Some of His Experiences
I believe you asked me to write a little history of the west and the experiences I had in war with Germany.
First I will start back at Argura, N.C. In the year of 1888, I was born in Jackson County, Argura, N.C., played on the oak hills there many summer days. School days came and found me in the little church house at Sols Creek, there being no school house, we studied in the church house. Many days went by and pretty soon I was almost a grown up man and next thing I knew I was in the C.N. & I.S. at Cullowhee, N.C. My teacher was Prof. Madison who helped build up the schools in North Carolina, and pretty soon my mind was running westward and my brother, Lowery E. Fortner, and myself began preparations to come to the ever-green state. This was in 1909—I being 21 and brother Lowery 18 years old. On March 1st, 1909, we boarded the train at Sylva for Lyman, Wash. We crossed the continent in a N.W. direction of 3,867 miles, and on March 6th we stepped off the train in a new country. There we met our sister who had come west ahead of us and whom we had not seen for some time.
We spent about a month looking the country over, then we went to work, Lowery going into the logging department and is today chief engineer of steam engines of all kinds at 75 cents per hour. I went into the shingle mill and learned the shingle business. I ran the steam cutoff and draw saw at 55 cents per hour. We worked for the Skagit Log and Shingle Co. for about five years. Lowery made one trip down south and Father and Mother came back west with him.
April 1914 we came up to the Sank Palery at Darrington, Wash., and when the autumn leaves began to fall, to the hills we went; killed many deer, bear and cats. In this way we learned the country all around from Victoria, B.C., or from coast to coast. In the meantime we bought land and built us a nice home on Sank river, four miles out of town.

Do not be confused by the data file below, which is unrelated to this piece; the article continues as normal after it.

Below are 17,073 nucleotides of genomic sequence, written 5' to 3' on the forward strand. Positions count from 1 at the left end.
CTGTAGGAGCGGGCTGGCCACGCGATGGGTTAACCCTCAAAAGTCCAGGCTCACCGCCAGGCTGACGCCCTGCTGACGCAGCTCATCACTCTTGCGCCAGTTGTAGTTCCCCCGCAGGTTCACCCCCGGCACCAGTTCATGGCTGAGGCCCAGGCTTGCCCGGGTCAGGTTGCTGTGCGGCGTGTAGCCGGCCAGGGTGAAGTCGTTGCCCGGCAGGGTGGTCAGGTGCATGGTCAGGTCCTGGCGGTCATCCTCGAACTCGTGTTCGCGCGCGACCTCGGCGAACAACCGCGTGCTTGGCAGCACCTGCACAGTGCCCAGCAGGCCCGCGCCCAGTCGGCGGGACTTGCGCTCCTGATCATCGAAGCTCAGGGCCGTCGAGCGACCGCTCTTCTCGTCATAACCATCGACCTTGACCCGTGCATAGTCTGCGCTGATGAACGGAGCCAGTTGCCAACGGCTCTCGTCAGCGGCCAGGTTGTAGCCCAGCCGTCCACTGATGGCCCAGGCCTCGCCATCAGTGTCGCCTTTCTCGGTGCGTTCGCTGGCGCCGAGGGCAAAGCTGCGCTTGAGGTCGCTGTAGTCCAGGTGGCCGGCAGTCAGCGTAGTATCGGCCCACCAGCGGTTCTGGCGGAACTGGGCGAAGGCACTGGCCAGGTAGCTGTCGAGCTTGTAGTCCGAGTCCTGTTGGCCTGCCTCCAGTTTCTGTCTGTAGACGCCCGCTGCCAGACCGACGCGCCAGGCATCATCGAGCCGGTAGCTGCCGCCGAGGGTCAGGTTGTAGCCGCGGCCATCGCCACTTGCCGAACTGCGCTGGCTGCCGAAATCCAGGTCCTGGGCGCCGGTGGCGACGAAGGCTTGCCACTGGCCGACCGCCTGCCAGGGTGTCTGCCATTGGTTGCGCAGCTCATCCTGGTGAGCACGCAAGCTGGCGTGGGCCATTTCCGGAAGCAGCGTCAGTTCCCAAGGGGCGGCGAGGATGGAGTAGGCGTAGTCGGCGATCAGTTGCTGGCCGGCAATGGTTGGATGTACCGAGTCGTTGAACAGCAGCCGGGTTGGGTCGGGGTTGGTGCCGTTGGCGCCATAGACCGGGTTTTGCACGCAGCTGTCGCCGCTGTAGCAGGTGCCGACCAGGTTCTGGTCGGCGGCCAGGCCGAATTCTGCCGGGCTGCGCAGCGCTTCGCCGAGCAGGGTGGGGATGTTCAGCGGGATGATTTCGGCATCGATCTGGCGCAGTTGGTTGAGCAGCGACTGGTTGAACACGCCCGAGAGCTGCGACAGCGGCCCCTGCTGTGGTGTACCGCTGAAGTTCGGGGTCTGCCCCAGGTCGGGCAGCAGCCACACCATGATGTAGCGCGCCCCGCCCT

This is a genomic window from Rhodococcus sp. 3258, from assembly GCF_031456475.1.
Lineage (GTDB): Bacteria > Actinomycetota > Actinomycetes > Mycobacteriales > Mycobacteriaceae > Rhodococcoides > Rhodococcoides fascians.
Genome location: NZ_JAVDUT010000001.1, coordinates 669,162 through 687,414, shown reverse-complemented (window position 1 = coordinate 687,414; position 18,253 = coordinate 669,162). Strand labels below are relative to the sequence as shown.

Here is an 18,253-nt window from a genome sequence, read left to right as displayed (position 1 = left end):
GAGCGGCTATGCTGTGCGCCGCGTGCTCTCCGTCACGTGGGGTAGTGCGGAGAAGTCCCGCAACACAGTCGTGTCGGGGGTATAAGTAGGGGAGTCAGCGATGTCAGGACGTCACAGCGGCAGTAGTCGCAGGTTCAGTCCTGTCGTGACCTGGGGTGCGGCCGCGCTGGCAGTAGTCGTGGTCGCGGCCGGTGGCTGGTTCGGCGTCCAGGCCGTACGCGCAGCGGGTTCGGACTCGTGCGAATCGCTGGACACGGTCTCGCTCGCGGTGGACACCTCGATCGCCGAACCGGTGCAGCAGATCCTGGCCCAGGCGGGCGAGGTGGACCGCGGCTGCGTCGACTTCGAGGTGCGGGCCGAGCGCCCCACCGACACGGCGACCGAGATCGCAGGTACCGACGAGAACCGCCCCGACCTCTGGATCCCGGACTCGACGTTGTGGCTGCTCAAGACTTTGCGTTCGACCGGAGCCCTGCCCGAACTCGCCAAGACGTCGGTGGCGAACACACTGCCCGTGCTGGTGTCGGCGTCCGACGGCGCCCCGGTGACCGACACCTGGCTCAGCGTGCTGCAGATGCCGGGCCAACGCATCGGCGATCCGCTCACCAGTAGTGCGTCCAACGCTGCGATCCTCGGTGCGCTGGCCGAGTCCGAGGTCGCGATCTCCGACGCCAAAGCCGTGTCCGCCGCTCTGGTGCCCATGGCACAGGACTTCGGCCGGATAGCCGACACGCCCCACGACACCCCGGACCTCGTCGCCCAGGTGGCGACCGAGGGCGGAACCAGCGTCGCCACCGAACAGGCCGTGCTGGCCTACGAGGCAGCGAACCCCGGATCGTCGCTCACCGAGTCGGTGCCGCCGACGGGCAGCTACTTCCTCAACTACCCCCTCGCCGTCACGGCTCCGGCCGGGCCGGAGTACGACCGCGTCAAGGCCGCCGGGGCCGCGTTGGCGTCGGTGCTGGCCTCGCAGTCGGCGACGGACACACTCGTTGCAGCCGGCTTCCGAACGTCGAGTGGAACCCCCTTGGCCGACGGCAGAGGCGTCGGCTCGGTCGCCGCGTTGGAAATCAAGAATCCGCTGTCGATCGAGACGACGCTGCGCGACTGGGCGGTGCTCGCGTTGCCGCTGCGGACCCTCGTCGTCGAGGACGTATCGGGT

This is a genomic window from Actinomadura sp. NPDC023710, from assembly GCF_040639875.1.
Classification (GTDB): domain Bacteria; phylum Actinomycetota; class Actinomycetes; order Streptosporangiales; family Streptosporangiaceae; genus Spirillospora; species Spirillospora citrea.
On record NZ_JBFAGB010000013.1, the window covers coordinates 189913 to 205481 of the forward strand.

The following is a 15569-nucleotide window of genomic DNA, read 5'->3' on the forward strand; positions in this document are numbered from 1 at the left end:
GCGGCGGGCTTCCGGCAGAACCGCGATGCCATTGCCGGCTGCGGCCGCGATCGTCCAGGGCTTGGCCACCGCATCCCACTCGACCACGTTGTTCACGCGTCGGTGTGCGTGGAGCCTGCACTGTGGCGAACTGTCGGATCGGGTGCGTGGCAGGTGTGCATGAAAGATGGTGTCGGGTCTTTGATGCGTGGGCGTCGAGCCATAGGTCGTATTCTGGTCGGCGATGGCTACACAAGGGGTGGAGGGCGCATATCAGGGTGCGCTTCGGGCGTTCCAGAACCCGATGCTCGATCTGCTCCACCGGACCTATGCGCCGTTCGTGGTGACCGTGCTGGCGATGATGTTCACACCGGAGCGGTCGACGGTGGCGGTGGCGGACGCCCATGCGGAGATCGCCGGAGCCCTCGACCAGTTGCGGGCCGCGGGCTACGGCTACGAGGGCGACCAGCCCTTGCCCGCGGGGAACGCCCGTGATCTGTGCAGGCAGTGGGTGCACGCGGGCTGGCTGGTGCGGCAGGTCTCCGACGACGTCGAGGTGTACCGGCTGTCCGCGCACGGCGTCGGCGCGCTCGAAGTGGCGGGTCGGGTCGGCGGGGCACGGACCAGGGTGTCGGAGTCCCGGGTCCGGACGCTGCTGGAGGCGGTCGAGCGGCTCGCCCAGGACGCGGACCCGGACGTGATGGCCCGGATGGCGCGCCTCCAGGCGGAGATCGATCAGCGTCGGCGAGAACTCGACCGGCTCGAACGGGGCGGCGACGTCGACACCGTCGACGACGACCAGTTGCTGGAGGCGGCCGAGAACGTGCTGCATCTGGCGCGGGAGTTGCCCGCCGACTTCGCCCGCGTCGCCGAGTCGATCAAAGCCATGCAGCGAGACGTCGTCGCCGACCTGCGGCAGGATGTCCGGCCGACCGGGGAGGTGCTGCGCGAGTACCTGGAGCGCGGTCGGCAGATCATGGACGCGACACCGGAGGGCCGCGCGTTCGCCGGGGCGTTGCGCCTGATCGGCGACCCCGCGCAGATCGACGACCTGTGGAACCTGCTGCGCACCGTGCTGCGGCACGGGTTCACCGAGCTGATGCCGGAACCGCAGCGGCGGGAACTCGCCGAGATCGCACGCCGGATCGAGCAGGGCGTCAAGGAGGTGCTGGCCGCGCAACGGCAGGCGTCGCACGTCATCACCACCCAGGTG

This brings me up to when I was called to the colors to help make the world safe (from war).
I was called September 19, 1917; passed as A No. 1 man, mustered in at Camp Lewis, Wash. There I learned the drills from the squad to platoon, then company to battalion, to regimental, to divisional, also completed the intelligence, passed as a sniper for over seas service. This was from September 16, 1917, to June 23, 1918. Then on June 23rd, 60,000 of us left Camp Lewis for New York. June 29th we were in Camp Merritt, N.J. July 5th we crossed the bay and loaded on the U.S.S. Korah at 23rd Brooklyn St., New York. July 5th we sailed, 11 large ships for France. July 17th we docked at Glasgow, Scotland, then through Scotland and England to Southampton, crossed the English Channel to Rue De La Havre, France.
Then we took box cars across France, which took three days. We unloaded at Meuse, then hiked seven kilos, or four 1/3 miles, to Chauffourt, where we drilled from July 28th to August 29, learned the new battle formations and on September 1st, 1918, we started for the front. We would march at night through mud and rain and sometimes mud up to the knee. Then at day we would get into the woods and sleep on the cold ground and it raining to beat anything.